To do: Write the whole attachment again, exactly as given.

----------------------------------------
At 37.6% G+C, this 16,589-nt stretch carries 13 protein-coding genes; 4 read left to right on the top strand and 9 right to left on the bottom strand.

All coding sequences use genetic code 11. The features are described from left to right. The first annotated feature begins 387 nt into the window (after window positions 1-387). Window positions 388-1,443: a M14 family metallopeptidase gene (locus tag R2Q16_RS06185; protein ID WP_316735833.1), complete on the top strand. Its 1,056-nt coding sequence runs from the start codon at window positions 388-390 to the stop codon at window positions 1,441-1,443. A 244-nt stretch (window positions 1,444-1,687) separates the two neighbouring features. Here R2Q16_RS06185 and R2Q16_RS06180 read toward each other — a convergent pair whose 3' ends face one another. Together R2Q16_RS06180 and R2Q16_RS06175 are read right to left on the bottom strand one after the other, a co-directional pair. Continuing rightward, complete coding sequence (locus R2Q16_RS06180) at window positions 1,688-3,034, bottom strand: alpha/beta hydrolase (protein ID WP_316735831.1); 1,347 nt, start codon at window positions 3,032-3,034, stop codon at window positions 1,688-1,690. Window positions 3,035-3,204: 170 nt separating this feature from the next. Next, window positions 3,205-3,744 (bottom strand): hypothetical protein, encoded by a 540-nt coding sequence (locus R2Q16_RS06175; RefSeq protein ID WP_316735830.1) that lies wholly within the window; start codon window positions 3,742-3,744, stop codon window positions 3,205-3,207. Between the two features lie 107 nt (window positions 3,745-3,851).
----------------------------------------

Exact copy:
At 37.6% G+C, this 16,589-nt stretch carries 13 protein-coding genes; 4 read left to right on the top strand and 9 right to left on the bottom strand.

All coding sequences use genetic code 11. The features are described from left to right. The first annotated feature begins 387 nt into the window (after window positions 1-387). Window positions 388-1,443: a M14 family metallopeptidase gene (locus tag R2Q16_RS06185; protein ID WP_316735833.1), complete on the top strand. Its 1,056-nt coding sequence runs from the start codon at window positions 388-390 to the stop codon at window positions 1,441-1,443. A 244-nt stretch (window positions 1,444-1,687) separates the two neighbouring features. Here R2Q16_RS06185 and R2Q16_RS06180 read toward each other — a convergent pair whose 3' ends face one another. Together R2Q16_RS06180 and R2Q16_RS06175 are read right to left on the bottom strand one after the other, a co-directional pair. Continuing rightward, complete coding sequence (locus R2Q16_RS06180) at window positions 1,688-3,034, bottom strand: alpha/beta hydrolase (protein ID WP_316735831.1); 1,347 nt, start codon at window positions 3,032-3,034, stop codon at window positions 1,688-1,690. Window positions 3,035-3,204: 170 nt separating this feature from the next. Next, window positions 3,205-3,744 (bottom strand): hypothetical protein, encoded by a 540-nt coding sequence (locus R2Q16_RS06175; RefSeq protein ID WP_316735830.1) that lies wholly within the window; start codon window positions 3,742-3,744, stop codon window positions 3,205-3,207. Between the two features lie 107 nt (window positions 3,745-3,851).